Initiating and Normalizing Conversations around Emotional Wellness
The most beautiful people we have known are those who have known defeat, known suffering, known struggle, known loss, and have found their way out of the depths These persons have an appreciation, a sensitivity, and an understanding of life that fills them with compassion, gentleness, and a deep loving concern. Beautiful people do not just happen. -Elizabeth Kübler-Ross
Halloween is here and we can’t wait to see all of those little ghosts and goblins ringing on our doorstep come Sunday! Now, this might be a spooky, scary season but you know what isn’t scary? Talking about mental health! And I’m here to tell you why.
Unlike so many other medical conditions, mental illness has been associated with a pronounced stigma for generations. This stigma can cause a lot of damage, particularly when it leads to a reluctance to seek treatment, discrimination, misinformation, bullying, and self-doubt. The good news is that things seem to be changing, thanks to so many people who have chosen to step out and share their struggles with mental illness. The world’s experience of the pandemic – what experts now consider a collective trauma – has also helped normalize emotional hardship and the importance of self-care.
If you’re struggling with mental illness or emotional distress, figuring out how to address it can feel daunting. And if you suspect a loved one may be suffering in the same way, starting a conversation may seem tricky. So let’s take a step back and look at a few ways we can approach mental and emotional issues, because the truth is: addressing mental health doesn’t have to be scary!
Tune in. When was the last time you asked yourself how am I really doing right now? or how am I feeling today? The more conscious we are about our own emotions, the better we’ll be at taking charge of our own mental health and helping those around us. Emotional awareness is a form of mindfulness and requires creating space to access your inner world. Deep breathing, journaling, and meditation can help calm your mind and still your body so that you can tune into your feelings.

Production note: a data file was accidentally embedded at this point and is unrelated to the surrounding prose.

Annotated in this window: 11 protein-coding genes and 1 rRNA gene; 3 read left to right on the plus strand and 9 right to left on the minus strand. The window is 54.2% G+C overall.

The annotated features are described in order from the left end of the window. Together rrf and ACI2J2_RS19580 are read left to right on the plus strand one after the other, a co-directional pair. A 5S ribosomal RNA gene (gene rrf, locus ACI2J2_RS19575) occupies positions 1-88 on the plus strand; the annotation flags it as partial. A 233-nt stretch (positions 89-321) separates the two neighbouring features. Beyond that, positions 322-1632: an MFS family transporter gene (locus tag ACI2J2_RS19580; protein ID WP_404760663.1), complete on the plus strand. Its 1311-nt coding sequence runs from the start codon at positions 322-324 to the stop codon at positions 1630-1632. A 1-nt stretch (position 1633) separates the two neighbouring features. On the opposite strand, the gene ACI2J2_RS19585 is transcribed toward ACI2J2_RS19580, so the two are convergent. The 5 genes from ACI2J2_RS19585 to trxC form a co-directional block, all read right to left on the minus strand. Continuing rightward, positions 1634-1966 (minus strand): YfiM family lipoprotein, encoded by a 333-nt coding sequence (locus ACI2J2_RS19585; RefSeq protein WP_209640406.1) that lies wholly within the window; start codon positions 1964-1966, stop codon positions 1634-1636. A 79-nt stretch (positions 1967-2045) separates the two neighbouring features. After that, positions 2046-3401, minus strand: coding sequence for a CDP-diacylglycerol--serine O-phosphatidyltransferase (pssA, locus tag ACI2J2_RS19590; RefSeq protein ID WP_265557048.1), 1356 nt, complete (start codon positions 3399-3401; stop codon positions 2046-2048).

Get real. If you’re struggling emotionally – whether you’re feeling stressed, anxious, down, or a combination of the three, try sharing your feelings with a trusted friend or family member. Yes, it’s tempting to put on a happy face and pretend everything is fine, but faking it really isn’t helpful for anyone in the long run. Accepting how you’re feeling and being honest about that with yourself and others can help you process difficult emotions and navigate hard situations. Being vulnerable requires courage, but it’s worth it.
Speak up. If someone in your life is going through a hard time, don’t be afraid to offer support in conversation, or even through a text message or email. This could be as simple as saying “It seems like you’re having a hard time with __. How are you doing? If you ever want to talk, just know that I’m here for you.” Opening the door for non-judgmental dialogue can help your loved one feel seen and safe with you.
The more aware we are of our feelings, the better we’ll be able to tend to our own mental health and reaching out to others who are struggling lets them know they aren’t alone. Engaging with yourself and others around mental health also helps to lower stigma and normalize conversations around emotional well-being on a societal level.
If you’re struggling with mental or emotional well-being, don’t wait until you’re overwhelmed to seek help from a mental health professional. Chances are, no matter what you’re facing mentally and emotionally, talking with a therapist will help you process your situation and identify a path forward.
Visit the Bene RESOURCES page for a list of mental health organizations.